It was an emotional board meeting on Thursday as criticisms were levied against a longtime coach and the Cody School Board.
The board opted to add a public comment portion to a special meeting called to properly ratify the contract of Superintendent Peg Monteith and present information on a virtual teaching program.
A preamble by board chair Brandi Nelson suggested it was an opportunity to let people speak on the tennis coaching situation that generated a petition with over 600 signatures.
The comments started with three people calling in, speaking against the rehiring of Norm Sedig as head coach of the Cody High School tennis team, a position he held for the previous 35 years.
Donnie Champlin, a parent of a tennis player, said the decision not to renew Sedig’s contract was the result of complaints from multiple people that extended back “a decade or more.”
Amy Law, a former assistant coach, said she resigned from her coaching position in 2018, believing Sedig unfit to be a tennis coach. Law said that she had never seen Sedig play tennis in her time as a coach.
“Mr. Sedig has great gifts, but it’s time for him to retire,” she said.
Current players and parents, 14 in total, refuted points made by the three speaking against Sedig, including the claim that many parents were contacted. Several people said they had never received any questions from the school about Sedig.
Those who spoke in support of Sedig also raised questions about the process, saying activities director Tony Hult had been overruled and the usual process of hiring coaches had been upended.
The main question each parent asked concerned the investigation into Sedig, how it was conducted, who was consulted, and if Sedig were allowed to come before the board and face the accusations that had been made against him.
Due to policy regarding public comment periods in meetings, the Board was not able to address any of the questions posed during the allotted three minutes of speaking time each person was granted.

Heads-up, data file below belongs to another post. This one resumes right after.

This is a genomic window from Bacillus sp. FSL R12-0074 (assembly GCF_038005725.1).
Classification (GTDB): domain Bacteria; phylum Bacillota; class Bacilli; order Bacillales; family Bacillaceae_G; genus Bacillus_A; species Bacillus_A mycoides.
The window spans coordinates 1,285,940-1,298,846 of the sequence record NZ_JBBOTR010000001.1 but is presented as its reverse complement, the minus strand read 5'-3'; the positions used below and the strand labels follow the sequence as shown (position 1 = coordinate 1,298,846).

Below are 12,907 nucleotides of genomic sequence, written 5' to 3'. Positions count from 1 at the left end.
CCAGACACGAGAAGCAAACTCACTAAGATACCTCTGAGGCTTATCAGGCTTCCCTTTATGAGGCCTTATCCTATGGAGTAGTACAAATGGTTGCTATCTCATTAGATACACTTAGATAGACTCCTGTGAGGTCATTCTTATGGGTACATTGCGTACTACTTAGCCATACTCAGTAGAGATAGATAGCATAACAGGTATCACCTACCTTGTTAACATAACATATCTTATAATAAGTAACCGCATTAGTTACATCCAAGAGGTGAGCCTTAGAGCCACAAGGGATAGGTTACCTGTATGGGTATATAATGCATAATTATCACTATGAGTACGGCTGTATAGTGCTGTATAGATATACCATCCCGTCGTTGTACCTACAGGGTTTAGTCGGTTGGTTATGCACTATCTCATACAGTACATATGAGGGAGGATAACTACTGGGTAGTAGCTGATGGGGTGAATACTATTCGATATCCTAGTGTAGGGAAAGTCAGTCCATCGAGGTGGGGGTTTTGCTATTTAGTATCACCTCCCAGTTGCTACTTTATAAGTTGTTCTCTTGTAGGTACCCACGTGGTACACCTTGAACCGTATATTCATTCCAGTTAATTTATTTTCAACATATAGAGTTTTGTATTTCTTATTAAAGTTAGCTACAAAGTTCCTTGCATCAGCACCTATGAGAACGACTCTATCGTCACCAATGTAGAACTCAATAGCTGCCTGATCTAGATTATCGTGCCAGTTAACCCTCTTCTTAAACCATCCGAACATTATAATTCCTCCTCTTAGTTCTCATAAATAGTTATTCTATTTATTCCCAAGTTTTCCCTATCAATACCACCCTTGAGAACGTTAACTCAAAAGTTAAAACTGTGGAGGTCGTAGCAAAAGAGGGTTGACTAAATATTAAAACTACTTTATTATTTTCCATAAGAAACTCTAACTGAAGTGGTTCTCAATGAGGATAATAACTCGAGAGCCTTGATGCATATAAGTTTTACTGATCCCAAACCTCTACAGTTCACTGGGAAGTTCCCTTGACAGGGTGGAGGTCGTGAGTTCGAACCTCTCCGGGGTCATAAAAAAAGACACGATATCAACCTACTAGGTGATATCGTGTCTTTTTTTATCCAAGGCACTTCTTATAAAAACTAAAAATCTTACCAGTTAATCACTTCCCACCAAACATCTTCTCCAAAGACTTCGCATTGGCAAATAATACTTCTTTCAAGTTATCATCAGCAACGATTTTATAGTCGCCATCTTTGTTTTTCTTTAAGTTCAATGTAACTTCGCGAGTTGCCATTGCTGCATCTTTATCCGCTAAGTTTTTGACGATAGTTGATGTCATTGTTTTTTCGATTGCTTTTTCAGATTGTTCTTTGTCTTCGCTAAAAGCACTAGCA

Current and former players of Sedig’s also spoke at the meeting. They said their voices were not heard in the decision-making process and spoke strongly in support of their former coach.
“I’ve known Sea Dog (Sedig’s nickname) basically my whole life,” said CHS senior Neil Markert. “He basically raised me, and I think he did a pretty good job because I’m not in jail right now.”
CHS senior Soffy Anderson made a comparison between Sedig and Richard Williams, the father and coach of two of the most successful tennis players to ever play the game, Venus and Serena Williams. Richard Williams had never played tennis before either.
Senior Tashi Mathuin made her feelings known about the students not being consulted.
“I’m aware that it is not the tradition to allow student input in these situations,” she said. “But as students, we’re not dumb or oblivious. And we know possibly the most about the events in question as we are the ones who experienced them.”
When they reached the period of the meeting where they could discuss Sedig, trustee Stefanie Bell read a prepared statement.
“During this painful process, the documents (Sedig) shared with the board seek to domineer,” she said. “These communications cause me concern.”
Bell then quoted letters sent by Sedig, in which he said he would not “go away quietly” if the board did not bring him back for a final year and quoted Sedig calling out his own selfish reasons for wanting the position again, which included an opportunity to be named National Coach of the Year and a sort of send-off tour at away matches.
“The request is to give him one more year – a legacy, his legacy,” Bell said of the petition. “This is about kids, students, and a coaching staff that keeps students as their focus.”
The board voted unanimously to deny Sedig’s petition.
Sedig did not speak during the public comment period.
When asked how he felt about the decision, he said, “Sad, I guess. I thought the board would correct a wrong with a right.”
After the meeting a group of students, including Mathuin, Anderson, Markert, and fellow seniors Nathalia Morales and Sarah André, remained outside the doors to wait for board members to emerge, holding picket signs with messages in support of Sedig.
As Nelson and board vice-chair Jennifer Rosencranse exited the building, the students started chanting, “One-two-three-four, we don’t have a voice no more,” while waving their signs.
Other students had strong opinions about the decision as well.
“It just kind of sucks to have a school board run and have them say that they’re going to be there for the students’ voice, and then not have them listen to a single student,” said Morales. “There wasn’t a single student who spoke against Sedig.”
Morales has been around Sedig for years, with her sisters having played for him in the past.
“I feel like my dad left me and he didn’t have a choice to go,” she said. “So I feel abandoned.”